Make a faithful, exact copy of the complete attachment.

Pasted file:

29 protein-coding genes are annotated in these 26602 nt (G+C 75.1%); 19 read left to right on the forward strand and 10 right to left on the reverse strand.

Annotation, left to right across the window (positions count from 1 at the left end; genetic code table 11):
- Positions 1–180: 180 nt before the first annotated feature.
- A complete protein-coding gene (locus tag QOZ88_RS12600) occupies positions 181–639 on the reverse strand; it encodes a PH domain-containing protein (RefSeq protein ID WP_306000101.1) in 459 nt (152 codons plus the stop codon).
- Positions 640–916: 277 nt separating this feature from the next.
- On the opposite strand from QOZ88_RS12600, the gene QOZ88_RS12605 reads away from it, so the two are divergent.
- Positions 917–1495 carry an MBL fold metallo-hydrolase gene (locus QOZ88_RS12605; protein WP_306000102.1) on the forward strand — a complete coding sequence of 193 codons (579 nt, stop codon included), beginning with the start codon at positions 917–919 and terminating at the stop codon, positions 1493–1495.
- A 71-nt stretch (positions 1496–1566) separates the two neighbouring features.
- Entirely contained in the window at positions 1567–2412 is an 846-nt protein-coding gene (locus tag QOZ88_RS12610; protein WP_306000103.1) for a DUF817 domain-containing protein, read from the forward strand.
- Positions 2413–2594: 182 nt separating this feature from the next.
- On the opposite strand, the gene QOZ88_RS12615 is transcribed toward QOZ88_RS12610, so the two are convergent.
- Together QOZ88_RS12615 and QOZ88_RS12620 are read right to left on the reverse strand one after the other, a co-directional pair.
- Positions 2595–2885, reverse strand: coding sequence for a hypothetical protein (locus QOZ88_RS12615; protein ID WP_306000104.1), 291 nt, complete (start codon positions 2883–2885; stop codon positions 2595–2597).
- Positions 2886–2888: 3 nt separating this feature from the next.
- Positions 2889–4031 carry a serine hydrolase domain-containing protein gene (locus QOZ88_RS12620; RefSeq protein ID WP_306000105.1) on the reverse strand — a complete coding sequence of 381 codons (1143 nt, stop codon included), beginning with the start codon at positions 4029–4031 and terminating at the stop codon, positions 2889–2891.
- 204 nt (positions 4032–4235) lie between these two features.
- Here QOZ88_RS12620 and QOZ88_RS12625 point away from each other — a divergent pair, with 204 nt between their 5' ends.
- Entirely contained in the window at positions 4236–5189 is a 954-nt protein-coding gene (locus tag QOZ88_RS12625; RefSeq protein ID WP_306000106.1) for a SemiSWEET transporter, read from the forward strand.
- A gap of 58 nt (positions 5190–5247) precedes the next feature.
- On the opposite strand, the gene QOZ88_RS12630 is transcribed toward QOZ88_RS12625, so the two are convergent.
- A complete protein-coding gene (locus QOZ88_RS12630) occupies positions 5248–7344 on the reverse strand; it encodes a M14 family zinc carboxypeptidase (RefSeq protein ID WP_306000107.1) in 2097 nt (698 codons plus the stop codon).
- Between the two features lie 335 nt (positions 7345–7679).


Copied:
29 protein-coding genes are annotated in these 26602 nt (G+C 75.1%); 19 read left to right on the forward strand and 10 right to left on the reverse strand.

Annotation, left to right across the window (positions count from 1 at the left end; genetic code table 11):
- Positions 1–180: 180 nt before the first annotated feature.
- A complete protein-coding gene (locus tag QOZ88_RS12600) occupies positions 181–639 on the reverse strand; it encodes a PH domain-containing protein (RefSeq protein ID WP_306000101.1) in 459 nt (152 codons plus the stop codon).
- Positions 640–916: 277 nt separating this feature from the next.
- On the opposite strand from QOZ88_RS12600, the gene QOZ88_RS12605 reads away from it, so the two are divergent.
- Positions 917–1495 carry an MBL fold metallo-hydrolase gene (locus QOZ88_RS12605; protein WP_306000102.1) on the forward strand — a complete coding sequence of 193 codons (579 nt, stop codon included), beginning with the start codon at positions 917–919 and terminating at the stop codon, positions 1493–1495.
- A 71-nt stretch (positions 1496–1566) separates the two neighbouring features.
- Entirely contained in the window at positions 1567–2412 is an 846-nt protein-coding gene (locus tag QOZ88_RS12610; protein WP_306000103.1) for a DUF817 domain-containing protein, read from the forward strand.
- Positions 2413–2594: 182 nt separating this feature from the next.
- On the opposite strand, the gene QOZ88_RS12615 is transcribed toward QOZ88_RS12610, so the two are convergent.
- Together QOZ88_RS12615 and QOZ88_RS12620 are read right to left on the reverse strand one after the other, a co-directional pair.
- Positions 2595–2885, reverse strand: coding sequence for a hypothetical protein (locus QOZ88_RS12615; protein ID WP_306000104.1), 291 nt, complete (start codon positions 2883–2885; stop codon positions 2595–2597).
- Positions 2886–2888: 3 nt separating this feature from the next.
- Positions 2889–4031 carry a serine hydrolase domain-containing protein gene (locus QOZ88_RS12620; RefSeq protein ID WP_306000105.1) on the reverse strand — a complete coding sequence of 381 codons (1143 nt, stop codon included), beginning with the start codon at positions 4029–4031 and terminating at the stop codon, positions 2889–2891.
- 204 nt (positions 4032–4235) lie between these two features.
- Here QOZ88_RS12620 and QOZ88_RS12625 point away from each other — a divergent pair, with 204 nt between their 5' ends.
- Entirely contained in the window at positions 4236–5189 is a 954-nt protein-coding gene (locus tag QOZ88_RS12625; RefSeq protein ID WP_306000106.1) for a SemiSWEET transporter, read from the forward strand.
- A gap of 58 nt (positions 5190–5247) precedes the next feature.
- On the opposite strand, the gene QOZ88_RS12630 is transcribed toward QOZ88_RS12625, so the two are convergent.
- A complete protein-coding gene (locus QOZ88_RS12630) occupies positions 5248–7344 on the reverse strand; it encodes a M14 family zinc carboxypeptidase (RefSeq protein ID WP_306000107.1) in 2097 nt (698 codons plus the stop codon).
- Between the two features lie 335 nt (positions 7345–7679).